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Career Education

Vassar College

Thank You Notes

Writing a thank you note is an essential component of the interview process. Not only is it a courteous gesture of gratitude—follow-up correspondence also helps people remember you. Although it is a simple task, many people forget to do it. While a thank you note won’t necessarily guarantee an offer, employers do notice when they receive one (and when they don’t!). Here are some additional tips for writing a thank-you note:

  • Don’t delay! Send a thank-you note the same day as your interview (or the following day) to ensure that the interviewer is reminded of your unique qualifications and of your interest in the position.
  • Thank the interviewer(s)  for giving you the opportunity to meet with them, introduce yourself in person, and tell them about your unique qualifications.
  • Re-emphasize a strength that you spoke of during the interview. For instance, “I welcome the opportunity to contribute to the research project that you mentioned during our conversation.”
  • Close by saying something like, “Thank you for your time and interest. I look forward to the possibility of joining your team.”
  • In addition to an email, strongly consider sending a handwritten note. It can help you to stand out in a positive way! Just make sure that it arrives in a timely fashion to ensure that your note is received before a final hiring decision is made. Use formal stationery or a note card with a matching envelope. (Avoid flowery or cute cards). Print or write neatly, and consider writing out a draft first.
  • You can find more tips about thank-you letters and follow-up correspondence in our Cover Letters & Communications Guide.

Sample Thank You Email (following an interview)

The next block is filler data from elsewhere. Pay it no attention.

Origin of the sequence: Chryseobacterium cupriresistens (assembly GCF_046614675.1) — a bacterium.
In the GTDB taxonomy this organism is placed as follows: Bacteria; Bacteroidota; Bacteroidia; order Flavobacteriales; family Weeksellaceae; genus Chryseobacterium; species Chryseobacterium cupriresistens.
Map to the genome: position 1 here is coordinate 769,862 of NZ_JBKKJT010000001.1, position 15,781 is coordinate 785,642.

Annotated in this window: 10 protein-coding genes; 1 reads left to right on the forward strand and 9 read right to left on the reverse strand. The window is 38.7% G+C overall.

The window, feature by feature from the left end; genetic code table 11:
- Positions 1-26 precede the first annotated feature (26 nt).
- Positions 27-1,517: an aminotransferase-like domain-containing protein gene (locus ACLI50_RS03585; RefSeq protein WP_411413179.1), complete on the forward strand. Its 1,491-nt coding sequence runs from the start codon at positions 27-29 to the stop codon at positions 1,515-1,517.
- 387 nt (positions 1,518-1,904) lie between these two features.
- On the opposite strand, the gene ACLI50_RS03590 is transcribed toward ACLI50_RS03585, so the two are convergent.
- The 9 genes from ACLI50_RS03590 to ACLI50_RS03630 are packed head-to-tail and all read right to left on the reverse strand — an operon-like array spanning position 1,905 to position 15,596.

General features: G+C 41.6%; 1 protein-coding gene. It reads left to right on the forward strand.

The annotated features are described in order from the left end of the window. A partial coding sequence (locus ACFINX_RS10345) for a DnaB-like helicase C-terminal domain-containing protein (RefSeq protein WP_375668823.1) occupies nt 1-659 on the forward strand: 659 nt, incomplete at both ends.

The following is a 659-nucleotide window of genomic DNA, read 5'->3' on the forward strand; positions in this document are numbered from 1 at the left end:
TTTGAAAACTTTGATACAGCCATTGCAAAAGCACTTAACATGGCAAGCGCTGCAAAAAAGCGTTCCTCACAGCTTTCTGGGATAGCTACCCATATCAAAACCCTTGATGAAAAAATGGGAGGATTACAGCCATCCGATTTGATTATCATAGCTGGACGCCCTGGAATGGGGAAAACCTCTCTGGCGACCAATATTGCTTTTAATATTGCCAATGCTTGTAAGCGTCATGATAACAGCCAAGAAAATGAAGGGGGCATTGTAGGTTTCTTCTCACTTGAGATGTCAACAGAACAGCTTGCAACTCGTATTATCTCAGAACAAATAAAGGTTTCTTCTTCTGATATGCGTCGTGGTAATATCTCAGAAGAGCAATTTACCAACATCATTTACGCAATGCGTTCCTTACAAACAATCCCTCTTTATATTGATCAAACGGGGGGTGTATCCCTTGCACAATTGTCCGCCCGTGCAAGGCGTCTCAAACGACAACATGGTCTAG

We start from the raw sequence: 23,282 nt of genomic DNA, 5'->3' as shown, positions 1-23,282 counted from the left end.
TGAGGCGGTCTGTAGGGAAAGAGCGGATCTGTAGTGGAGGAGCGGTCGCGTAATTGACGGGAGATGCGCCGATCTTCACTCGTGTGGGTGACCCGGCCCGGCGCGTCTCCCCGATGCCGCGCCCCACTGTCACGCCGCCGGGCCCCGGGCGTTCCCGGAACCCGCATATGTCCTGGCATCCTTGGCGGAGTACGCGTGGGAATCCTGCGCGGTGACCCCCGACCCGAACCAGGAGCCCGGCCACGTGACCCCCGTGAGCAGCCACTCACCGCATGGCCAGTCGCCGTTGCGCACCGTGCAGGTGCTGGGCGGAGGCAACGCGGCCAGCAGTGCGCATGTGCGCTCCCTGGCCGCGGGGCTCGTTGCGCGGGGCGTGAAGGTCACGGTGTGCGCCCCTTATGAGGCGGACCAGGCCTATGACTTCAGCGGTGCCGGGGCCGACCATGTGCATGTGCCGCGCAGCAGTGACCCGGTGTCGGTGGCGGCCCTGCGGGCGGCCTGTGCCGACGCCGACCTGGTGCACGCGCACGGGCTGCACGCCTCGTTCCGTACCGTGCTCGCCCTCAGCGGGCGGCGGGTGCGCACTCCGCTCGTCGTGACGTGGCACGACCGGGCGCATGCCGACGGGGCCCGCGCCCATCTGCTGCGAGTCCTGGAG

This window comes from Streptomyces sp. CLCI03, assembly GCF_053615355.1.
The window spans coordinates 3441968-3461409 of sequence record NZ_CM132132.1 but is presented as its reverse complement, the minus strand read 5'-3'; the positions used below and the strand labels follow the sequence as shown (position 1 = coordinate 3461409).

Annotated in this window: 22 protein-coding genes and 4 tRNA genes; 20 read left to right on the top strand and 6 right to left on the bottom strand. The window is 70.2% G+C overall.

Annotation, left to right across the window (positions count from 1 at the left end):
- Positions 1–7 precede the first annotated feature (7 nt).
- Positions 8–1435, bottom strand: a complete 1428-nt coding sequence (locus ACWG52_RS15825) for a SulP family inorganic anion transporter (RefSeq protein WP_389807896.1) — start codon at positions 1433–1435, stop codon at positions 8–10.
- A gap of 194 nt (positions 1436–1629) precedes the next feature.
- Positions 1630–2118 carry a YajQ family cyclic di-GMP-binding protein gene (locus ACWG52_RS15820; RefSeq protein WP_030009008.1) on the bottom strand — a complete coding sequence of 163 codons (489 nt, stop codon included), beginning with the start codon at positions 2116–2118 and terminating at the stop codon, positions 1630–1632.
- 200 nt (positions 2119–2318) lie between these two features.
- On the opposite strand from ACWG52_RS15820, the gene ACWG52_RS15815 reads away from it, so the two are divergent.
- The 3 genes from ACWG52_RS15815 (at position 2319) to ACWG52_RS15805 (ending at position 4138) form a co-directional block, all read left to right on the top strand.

Dear Ms. Sullivan:

Thank you for an interesting and informative interview. Your information provided me with a solid foundation and an idea of where my qualifications would fit for the Legal Assistant position at XYZ Law Firm.

My combination of academic achievement and international law and experience will be exceptionally suitable to XYZ’s dynamic plans for the future. Client contact and the ability to analyze are quintessential for this job and this industry, and my summer internships at the ABC City law office and PQR County family court have prepared me for this opportunity.

Again, thank you for interviewing me and giving me the chance to learn more about the work of XYZ Law Firm. If I can provide you with any additional information, please do not hesitate to respond to this email or call me at xxx-xxx-xxxx. I look forward to hearing from you.


Your Name

Additional Follow-Up Tips:

  • Reflect and do a quick analysis of how things went.  Ask yourself, “What went well?”, “What questions really stumped me?”.  By thinking about your performance, and maybe even writing it down in a journal and keeping track of these thoughts in an organized way, you’ll be better prepared for the next interview. While it may be tempting to ask the employer for feedback (by phone or in the thank you note), it is not standard practice for employers to discuss how you performed during the interview, either positive or negative.
  • If you do receive and accept an offer, inform and thank those people who helped you in the process!
  • If you are notified that you did not receive the position, congratulate them in writing for finding a good fit for that position and ask them to keep you in mind for future opportunities (after all, they did interview you—they were interested in you)! It can be to your benefit to be a “good sport” even when the outcome is not what you want. Congratulating them on a successful search (which is time-intensive on their end) can often leave a good impression!